The Bhabha Atomic Research Centre (BARC) here has developed a desalination system based on solar heat and light.

Solar energy-based small and community level Reverse Osmosis (RO) unit has been developed for producing safe drinking water, Saly T. Panicker of the Desalination Division of BARC said.

In the RO unit, the feed water is passed through the membrane with the help of a DC (Direct Current) pump connected to the Photovoltaic (PV) panels without any batteries.

The unit can be operated for 9 to 10 hours on a sunny day, which can cater to the drinking and cooking requirements of three to four families at an average rate of five litres per person per day, Panicker said.

“It contains a filter cartridge and a spirally wound RO membrane element,” he said, adding there was no significant variation in the rate of power production from the PV panels.

“Thus, the pump is able to maintain its pace, keeping the rate of drinking water production constant,” Mr. Panicker, who has developed the technology along with scientists K. L. Thalor and P. K. Tiwari, said.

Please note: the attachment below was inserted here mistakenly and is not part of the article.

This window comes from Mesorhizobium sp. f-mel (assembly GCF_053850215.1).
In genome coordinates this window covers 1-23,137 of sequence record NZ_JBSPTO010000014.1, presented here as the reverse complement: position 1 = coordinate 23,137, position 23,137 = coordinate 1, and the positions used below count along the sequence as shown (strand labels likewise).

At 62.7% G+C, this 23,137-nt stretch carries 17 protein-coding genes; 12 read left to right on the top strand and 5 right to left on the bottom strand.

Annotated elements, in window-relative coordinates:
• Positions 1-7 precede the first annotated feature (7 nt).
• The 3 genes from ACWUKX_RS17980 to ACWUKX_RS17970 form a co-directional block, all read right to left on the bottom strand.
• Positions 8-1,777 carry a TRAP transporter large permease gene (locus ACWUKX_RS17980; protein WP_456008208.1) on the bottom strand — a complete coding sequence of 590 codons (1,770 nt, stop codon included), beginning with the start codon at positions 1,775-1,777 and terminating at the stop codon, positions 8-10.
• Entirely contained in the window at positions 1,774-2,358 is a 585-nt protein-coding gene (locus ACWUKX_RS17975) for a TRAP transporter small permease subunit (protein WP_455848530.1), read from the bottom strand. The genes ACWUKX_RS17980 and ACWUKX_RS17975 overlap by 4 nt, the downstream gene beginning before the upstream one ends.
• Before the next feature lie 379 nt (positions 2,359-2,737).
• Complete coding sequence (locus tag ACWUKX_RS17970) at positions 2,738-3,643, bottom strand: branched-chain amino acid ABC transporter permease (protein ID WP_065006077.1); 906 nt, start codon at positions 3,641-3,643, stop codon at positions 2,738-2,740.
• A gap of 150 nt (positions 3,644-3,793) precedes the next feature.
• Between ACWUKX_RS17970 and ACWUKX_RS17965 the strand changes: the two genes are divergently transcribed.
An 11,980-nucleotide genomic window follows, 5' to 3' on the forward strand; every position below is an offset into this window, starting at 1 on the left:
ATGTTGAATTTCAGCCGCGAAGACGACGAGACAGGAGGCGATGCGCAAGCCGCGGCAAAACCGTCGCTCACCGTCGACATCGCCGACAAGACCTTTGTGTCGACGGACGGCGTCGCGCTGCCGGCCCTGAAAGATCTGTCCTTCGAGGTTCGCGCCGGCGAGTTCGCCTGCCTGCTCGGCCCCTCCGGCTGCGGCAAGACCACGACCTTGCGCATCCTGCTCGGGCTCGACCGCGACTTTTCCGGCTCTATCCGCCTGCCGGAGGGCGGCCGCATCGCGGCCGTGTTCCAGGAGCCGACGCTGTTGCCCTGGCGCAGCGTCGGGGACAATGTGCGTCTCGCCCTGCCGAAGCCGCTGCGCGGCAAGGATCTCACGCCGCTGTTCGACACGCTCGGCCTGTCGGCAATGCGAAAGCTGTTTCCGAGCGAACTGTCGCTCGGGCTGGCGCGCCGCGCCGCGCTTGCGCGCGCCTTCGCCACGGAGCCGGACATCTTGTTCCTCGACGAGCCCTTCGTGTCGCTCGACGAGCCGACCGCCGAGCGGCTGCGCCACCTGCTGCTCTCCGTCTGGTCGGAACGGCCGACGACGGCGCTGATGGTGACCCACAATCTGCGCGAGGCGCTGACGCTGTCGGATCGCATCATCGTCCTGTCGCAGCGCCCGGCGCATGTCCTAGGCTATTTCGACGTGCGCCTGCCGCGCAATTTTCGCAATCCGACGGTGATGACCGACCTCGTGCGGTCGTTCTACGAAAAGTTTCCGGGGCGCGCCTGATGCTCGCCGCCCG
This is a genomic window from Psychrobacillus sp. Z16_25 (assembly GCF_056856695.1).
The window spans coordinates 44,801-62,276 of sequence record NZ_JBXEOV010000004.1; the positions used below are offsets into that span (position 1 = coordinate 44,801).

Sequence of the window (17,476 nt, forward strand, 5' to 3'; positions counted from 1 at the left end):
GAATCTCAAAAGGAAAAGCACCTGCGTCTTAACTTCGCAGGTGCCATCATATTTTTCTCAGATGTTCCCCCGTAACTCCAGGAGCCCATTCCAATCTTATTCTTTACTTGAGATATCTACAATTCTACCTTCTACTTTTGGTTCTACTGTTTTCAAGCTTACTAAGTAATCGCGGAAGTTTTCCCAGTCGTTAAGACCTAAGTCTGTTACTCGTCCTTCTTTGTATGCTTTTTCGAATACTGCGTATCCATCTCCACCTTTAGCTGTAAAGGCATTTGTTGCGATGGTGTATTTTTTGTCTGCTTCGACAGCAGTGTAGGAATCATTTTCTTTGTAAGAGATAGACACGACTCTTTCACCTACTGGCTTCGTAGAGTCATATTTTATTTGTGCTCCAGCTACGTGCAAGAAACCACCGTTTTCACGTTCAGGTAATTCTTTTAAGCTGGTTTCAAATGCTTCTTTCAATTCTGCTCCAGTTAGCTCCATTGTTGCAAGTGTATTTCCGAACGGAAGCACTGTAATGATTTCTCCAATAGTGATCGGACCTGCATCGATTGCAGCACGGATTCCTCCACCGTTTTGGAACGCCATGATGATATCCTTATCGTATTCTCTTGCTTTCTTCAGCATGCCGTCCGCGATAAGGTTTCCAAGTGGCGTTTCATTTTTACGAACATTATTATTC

Explaining the system, he said the RO is a pressure driven process, where pure water is continuously drawn from salty water through a semi-permeable membrane.

Highlighting the importance of solar-powered system which will be useful especially in remote areas, Mr. Panicker said integrating desalination with renewable energy sources is also important for addressing the issues related to adverse impacts of climate change.

The source of solar energy is inexhaustible and is free. Also, no harmful gases like nitrogen oxide, mercury, carbon dioxide or sulphur dioxide are emitted, he said.

As for cost, he said, “with the improvement in PV efficiencies and the subsidies available, the solar-based desalination system would become very cost effective.”


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